Many more gay men and men who have sex with men (MSM) may be using pre-exposure prophylaxis (PrEP) than figures from demonstration projects and national rollouts suggest, Michelle Rodolph, technical officer for the World Health Organization, told the HIV Research for Prevention conference (HIVR4P 2018) in Madrid in Spain on Monday.
Rodolph outlined the same statistics on known PrEP use that AVAC also presented in another session already reported: that there are known to be about 300,000 current users of PrEP, 70% of them in the USA.
However, she added, this number may be considerably exceeded by people taking PrEP informally who are buying the generic drugs from online suppliers or elsewhere. Rodolph pointed to an article from China Daily last year which suggested that, anecdotally, large numbers of gay Chinese tourists were buying PrEP in Thailand. China has not licensed tenofovir/emtricitabine for prevention but Blued.com, its largest gay dating website with 23 million users, has reported an upsurge of interest in PrEP.
A survey conducted by the Hornet dating website in Brazil found that 7% of respondents were taking PrEP and 36% were interested in it – and a similar Hornet survey of Europe reported last year found that 18% of its respondents who were taking PrEP were in Russia.
“PrEP is available online everywhere,” she emphasised, “and its use is not monitored”.
What about PrEP use by other populations vulnerable to HIV? Rodolph commented that this has been slow to take off but that after a few early schemes produced little interest and low retention among female sex workers, PrEP in now “starting to gain traction” among women in some African countries (other than Kenya, where 25,000 people are already on PrEP).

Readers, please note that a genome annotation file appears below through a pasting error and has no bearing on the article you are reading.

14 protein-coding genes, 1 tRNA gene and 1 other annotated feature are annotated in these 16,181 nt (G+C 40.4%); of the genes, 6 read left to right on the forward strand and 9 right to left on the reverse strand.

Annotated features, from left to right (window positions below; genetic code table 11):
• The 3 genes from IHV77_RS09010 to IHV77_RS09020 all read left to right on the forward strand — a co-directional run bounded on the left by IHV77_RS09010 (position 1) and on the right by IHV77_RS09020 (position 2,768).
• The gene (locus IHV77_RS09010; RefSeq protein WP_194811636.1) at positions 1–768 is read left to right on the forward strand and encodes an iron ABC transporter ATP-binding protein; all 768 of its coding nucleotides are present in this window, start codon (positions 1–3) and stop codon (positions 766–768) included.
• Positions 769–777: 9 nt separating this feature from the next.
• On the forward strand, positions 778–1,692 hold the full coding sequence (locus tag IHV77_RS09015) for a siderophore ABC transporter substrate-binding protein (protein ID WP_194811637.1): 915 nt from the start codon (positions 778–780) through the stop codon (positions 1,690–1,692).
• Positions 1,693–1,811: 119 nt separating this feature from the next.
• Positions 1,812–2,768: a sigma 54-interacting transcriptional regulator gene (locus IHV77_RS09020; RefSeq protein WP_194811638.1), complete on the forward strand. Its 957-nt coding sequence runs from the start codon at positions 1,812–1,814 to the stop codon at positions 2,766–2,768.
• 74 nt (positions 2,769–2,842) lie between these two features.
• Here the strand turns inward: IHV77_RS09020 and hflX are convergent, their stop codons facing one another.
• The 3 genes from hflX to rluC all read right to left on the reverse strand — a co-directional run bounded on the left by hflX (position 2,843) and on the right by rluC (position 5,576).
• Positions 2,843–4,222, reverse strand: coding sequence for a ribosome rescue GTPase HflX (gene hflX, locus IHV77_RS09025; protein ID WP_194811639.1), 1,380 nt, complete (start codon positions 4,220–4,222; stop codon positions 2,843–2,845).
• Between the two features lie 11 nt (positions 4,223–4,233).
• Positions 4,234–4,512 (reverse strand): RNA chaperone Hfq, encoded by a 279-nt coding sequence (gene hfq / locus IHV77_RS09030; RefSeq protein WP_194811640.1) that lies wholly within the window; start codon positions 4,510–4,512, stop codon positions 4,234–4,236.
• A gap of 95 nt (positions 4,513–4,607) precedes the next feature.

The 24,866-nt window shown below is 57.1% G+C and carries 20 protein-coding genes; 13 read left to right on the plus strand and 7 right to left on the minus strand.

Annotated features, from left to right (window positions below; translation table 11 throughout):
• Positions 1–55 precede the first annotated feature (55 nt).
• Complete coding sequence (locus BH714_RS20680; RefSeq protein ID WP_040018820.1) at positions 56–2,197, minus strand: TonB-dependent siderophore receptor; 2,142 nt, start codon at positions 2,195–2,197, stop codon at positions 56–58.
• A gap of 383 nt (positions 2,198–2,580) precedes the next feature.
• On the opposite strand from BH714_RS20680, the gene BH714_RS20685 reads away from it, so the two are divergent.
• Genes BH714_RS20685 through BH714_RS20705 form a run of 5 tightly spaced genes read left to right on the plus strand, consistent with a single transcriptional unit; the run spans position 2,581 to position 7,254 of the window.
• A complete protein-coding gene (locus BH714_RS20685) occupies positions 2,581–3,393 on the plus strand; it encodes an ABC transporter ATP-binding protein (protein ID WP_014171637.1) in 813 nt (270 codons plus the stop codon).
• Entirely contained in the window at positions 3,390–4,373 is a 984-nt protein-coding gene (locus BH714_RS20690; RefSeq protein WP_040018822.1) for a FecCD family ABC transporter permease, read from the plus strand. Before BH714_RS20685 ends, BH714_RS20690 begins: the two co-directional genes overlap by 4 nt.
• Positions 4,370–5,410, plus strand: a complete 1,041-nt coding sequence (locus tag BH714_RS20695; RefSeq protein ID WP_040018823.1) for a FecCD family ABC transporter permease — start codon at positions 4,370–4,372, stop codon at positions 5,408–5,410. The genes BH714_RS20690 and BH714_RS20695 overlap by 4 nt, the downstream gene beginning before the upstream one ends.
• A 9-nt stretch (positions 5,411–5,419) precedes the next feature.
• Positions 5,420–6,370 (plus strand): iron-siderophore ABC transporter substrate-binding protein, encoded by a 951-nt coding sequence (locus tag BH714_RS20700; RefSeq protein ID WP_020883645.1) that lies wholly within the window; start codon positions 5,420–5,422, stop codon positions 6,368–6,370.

In South Africa, she commented, an initially slow roll-out is starting to gain momentum and providers are starting to see “an impact beyond PrEP” in terms of it being an incentive for female sex workers to seek out other services such as HIV and STI testing, other prevention resources such as condoms, cervical cancer screening, contraceptives and help with gender-based violence. She commented that “full PrEP” programmes needed to be designed from the start that could offer these resources, and their impact assessed.
In Zimbabwe, which has seen “increasing interest and use” among female sex workers, this may be what is beginning to happen, as PrEP has been added to a comprehensive national programme for female sex workers, Sisters with a Voice, which has already seen increases among its service users in relation to condom use with regular partners, frequent HIV testing and use of antiretroviral therapy (ART).
Programmes for other adolescent girls and young women are only just starting, however, with relatively limited uptake so far, and use of PrEP among transgender women and men is hard to gauge because too few national HIV surveillance programmes treat them as separate populations.
PrEP is still being met with resistance from conservative policy makers, she added, and national targets bear little relation to the size of the population in need. For instance, tiny Lesotho with 320,000 people with HIV has set a target of 25,000 people in the general population on PrEP, whereas huge Nigeria, with nearly 100 times the population and 3.1 million people with HIV, is only currently planning a small pilot providing PrEP to up to 700 serodiscordant couples.
“I do not think serodiscordant couples are Nigeria’s biggest population in need of PrEP,” Rodolph commented, “but they are probably the most politically acceptable one to start with.”